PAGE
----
Philadelphia, PA (Sports Network) -
Most every 2013-14 NBA MVP list begins and ends with LeBron James versus Kevin Durant, but a case can be made that Los Angeles Clippers power forward Blake Griffin belongs in the conversation.
In a league filled with high-flying, jaw-dropping athletes, Griffin may be the most talented of all.
Griffin is a human-highlight film on a nightly basis in a way not seen since Dominique Wilkins ran the floor in the 1980s and 1990s.
While James is a monster talent who can physically overpower quick small forwards and run past most power forwards, Griffin usually just sails overtop his opponents.
At 6-foot-10, 250 lbs with a 40-inch vertical leap there are few players who can run or jump with the fourth-year pro. He's averaging a career-high 24.4 ppg while still pulling down 9.7 rpg and dishing out 3.6 apg.
His rebounding total is actually down from his first two seasons, but that has more to do with the players surrounding him. With center DeAndre Jordan coming into his own as a rebounder, Griffin doesn't have to play as much underneath the basket.
What Griffin has done is improve his all-around game, particularly when star point guard Chris Paul was out of the lineup for 18 consecutive games.
Paul played just nine of 27 games during January and February due to a separated shoulder and during that time, Griffin's numbers shot through the roof.
After averaging 21.7 ppg and 3.0 apg over the first three months this season, Griffin scored at a 25.7 ppg pace and dished out 4.3 helpers in January and 30.0 ppg and 3.8 apg in February.
Even with Paul's return this month, Griffin continues to score above his season average (26.0 ppg in March) and dish out the assists (4.2 apg). Fantasy owners are loving this new level of production.
And that's the mark of a truly great player ... one who can adapt his game to his team's needs.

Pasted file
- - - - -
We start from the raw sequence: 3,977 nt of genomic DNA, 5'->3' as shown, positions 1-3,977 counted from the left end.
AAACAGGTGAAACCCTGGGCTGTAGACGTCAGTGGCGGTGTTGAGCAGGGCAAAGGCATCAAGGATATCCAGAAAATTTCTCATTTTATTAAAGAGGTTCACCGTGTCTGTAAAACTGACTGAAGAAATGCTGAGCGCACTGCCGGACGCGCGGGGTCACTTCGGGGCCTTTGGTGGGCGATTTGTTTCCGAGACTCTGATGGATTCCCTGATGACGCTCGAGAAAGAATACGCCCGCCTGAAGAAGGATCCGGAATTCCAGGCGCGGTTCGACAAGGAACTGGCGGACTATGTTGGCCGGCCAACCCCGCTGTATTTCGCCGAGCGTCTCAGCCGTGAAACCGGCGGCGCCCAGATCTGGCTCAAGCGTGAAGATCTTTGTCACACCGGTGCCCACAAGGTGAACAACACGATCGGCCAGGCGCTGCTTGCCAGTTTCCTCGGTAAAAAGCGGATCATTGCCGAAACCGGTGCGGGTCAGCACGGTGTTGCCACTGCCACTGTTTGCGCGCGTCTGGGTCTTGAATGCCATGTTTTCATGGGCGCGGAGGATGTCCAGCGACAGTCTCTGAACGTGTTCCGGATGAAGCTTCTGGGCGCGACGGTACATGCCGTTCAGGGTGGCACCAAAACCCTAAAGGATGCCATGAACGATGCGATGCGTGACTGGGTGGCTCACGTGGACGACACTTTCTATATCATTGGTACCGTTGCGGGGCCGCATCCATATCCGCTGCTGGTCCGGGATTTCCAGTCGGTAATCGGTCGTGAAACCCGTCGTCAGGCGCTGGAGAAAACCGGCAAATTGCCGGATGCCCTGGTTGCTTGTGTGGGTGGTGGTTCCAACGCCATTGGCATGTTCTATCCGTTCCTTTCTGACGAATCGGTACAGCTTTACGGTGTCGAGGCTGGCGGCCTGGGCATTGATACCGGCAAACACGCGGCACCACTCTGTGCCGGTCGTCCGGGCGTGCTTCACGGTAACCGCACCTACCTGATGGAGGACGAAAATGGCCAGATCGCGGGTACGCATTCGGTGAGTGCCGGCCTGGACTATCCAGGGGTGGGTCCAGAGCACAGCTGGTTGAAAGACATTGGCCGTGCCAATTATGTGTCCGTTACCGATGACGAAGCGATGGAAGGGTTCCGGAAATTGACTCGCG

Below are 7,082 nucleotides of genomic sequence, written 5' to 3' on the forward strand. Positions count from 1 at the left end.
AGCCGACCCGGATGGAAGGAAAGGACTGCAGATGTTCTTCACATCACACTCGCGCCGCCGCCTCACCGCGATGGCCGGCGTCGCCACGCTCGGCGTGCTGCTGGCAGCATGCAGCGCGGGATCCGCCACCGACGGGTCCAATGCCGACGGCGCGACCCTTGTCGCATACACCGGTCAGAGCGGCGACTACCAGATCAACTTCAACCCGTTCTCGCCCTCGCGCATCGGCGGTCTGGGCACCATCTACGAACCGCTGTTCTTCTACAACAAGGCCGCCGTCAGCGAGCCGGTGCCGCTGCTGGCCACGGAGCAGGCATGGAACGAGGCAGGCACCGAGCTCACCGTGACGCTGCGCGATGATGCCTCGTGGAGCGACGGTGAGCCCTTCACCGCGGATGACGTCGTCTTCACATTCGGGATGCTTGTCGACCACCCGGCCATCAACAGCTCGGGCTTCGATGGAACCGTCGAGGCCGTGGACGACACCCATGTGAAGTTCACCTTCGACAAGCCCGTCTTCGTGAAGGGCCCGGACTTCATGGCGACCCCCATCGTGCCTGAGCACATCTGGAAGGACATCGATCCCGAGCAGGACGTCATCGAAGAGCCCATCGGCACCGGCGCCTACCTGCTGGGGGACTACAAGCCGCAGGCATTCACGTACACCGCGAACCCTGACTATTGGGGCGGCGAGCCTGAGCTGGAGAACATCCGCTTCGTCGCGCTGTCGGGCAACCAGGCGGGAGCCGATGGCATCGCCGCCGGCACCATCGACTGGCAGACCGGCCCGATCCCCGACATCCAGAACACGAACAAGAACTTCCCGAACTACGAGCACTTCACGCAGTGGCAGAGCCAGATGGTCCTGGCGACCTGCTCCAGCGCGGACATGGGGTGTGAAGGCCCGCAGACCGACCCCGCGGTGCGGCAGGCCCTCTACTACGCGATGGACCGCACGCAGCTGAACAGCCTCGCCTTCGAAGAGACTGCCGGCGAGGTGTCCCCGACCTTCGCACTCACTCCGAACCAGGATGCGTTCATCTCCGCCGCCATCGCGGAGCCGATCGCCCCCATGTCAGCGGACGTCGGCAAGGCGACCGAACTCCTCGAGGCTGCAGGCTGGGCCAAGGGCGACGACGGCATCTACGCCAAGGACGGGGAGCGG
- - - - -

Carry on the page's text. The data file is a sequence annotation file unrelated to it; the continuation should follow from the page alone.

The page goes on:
What the Clippers needed was their star on the floor every night and Griffin has played in all 66 games to date.
They needed someone to pick up the scoring gap left when Paul (18.6 ppg) was out of the lineup and Griffin did that.
They needed someone to take the pressure off the rest of the team, to be the focal point of the opposition defense, and Griffin has done that.
In fact, it appears that many teams, frustrated with their inability to stop Griffin, have taken to getting physical with him in the hopes of taking him out of his game (see incidents with Greg Oden and P.J. Tucker). For the most part, however, that hasn't worked.
Earlier in his career, there was talk that Griffin wasn't capable of being the No. 1 guy, that he needed a point guard to bring out his abilities, That talk has all but disappeared this season. Darren Collison is a solid backup point guard, but when Paul, who most consider the best pure point guard in the NBA, was sidelined the offense ran through Griffin.
Paul has missed 19 games this season and with Griffin leading the way the Clippers went 13-6 during those absences. They own the third best record in the Western Conference and lead the Pacific Division by five games. Credit Griffin for a lot of it.
While he may not be at the James/Durant statistical level yet, he's getting closer and fantasy owners should be paying close attention to his improving all-around game.